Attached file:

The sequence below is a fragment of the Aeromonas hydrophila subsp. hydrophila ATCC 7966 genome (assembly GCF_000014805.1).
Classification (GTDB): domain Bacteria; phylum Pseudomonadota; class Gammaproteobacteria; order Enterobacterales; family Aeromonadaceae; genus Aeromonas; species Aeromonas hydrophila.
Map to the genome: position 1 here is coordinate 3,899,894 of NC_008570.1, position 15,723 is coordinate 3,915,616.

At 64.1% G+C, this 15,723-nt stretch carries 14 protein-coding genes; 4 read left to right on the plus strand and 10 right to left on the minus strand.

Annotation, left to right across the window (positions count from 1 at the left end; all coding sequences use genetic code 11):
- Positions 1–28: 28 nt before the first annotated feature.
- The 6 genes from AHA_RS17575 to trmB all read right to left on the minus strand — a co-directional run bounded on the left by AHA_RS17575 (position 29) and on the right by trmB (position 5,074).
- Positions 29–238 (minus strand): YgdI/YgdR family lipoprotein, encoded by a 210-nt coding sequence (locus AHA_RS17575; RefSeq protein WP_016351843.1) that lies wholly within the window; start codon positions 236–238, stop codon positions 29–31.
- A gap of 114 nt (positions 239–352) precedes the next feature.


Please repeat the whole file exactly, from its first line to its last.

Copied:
The sequence below is a fragment of the Aeromonas hydrophila subsp. hydrophila ATCC 7966 genome (assembly GCF_000014805.1).
Classification (GTDB): domain Bacteria; phylum Pseudomonadota; class Gammaproteobacteria; order Enterobacterales; family Aeromonadaceae; genus Aeromonas; species Aeromonas hydrophila.
Map to the genome: position 1 here is coordinate 3,899,894 of NC_008570.1, position 15,723 is coordinate 3,915,616.

At 64.1% G+C, this 15,723-nt stretch carries 14 protein-coding genes; 4 read left to right on the plus strand and 10 right to left on the minus strand.

Annotation, left to right across the window (positions count from 1 at the left end; all coding sequences use genetic code 11):
- Positions 1–28: 28 nt before the first annotated feature.
- The 6 genes from AHA_RS17575 to trmB all read right to left on the minus strand — a co-directional run bounded on the left by AHA_RS17575 (position 29) and on the right by trmB (position 5,074).
- Positions 29–238 (minus strand): YgdI/YgdR family lipoprotein, encoded by a 210-nt coding sequence (locus AHA_RS17575; RefSeq protein WP_016351843.1) that lies wholly within the window; start codon positions 236–238, stop codon positions 29–31.
- A gap of 114 nt (positions 239–352) precedes the next feature.